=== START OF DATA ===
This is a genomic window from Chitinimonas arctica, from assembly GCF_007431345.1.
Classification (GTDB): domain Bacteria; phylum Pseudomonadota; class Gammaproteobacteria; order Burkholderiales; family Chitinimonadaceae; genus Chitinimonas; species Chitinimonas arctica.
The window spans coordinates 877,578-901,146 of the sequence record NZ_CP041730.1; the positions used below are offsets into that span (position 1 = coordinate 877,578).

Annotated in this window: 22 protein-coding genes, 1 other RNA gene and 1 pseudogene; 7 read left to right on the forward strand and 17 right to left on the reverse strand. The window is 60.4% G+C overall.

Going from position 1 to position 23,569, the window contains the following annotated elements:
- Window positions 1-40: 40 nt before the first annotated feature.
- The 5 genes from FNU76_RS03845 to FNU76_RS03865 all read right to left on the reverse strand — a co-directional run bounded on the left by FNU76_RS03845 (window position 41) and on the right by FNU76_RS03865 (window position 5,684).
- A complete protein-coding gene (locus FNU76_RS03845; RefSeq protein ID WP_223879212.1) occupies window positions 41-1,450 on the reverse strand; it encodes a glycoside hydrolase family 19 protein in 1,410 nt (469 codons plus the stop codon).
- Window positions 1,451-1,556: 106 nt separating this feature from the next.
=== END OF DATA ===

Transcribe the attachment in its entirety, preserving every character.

This is a genomic window from Chitinimonas arctica, from assembly GCF_007431345.1.
Classification (GTDB): domain Bacteria; phylum Pseudomonadota; class Gammaproteobacteria; order Burkholderiales; family Chitinimonadaceae; genus Chitinimonas; species Chitinimonas arctica.
The window spans coordinates 877,578-901,146 of the sequence record NZ_CP041730.1; the positions used below are offsets into that span (position 1 = coordinate 877,578).

Annotated in this window: 22 protein-coding genes, 1 other RNA gene and 1 pseudogene; 7 read left to right on the forward strand and 17 right to left on the reverse strand. The window is 60.4% G+C overall.

Going from position 1 to position 23,569, the window contains the following annotated elements:
- Window positions 1-40: 40 nt before the first annotated feature.
- The 5 genes from FNU76_RS03845 to FNU76_RS03865 all read right to left on the reverse strand — a co-directional run bounded on the left by FNU76_RS03845 (window position 41) and on the right by FNU76_RS03865 (window position 5,684).
- A complete protein-coding gene (locus FNU76_RS03845; RefSeq protein ID WP_223879212.1) occupies window positions 41-1,450 on the reverse strand; it encodes a glycoside hydrolase family 19 protein in 1,410 nt (469 codons plus the stop codon).
- Window positions 1,451-1,556: 106 nt separating this feature from the next.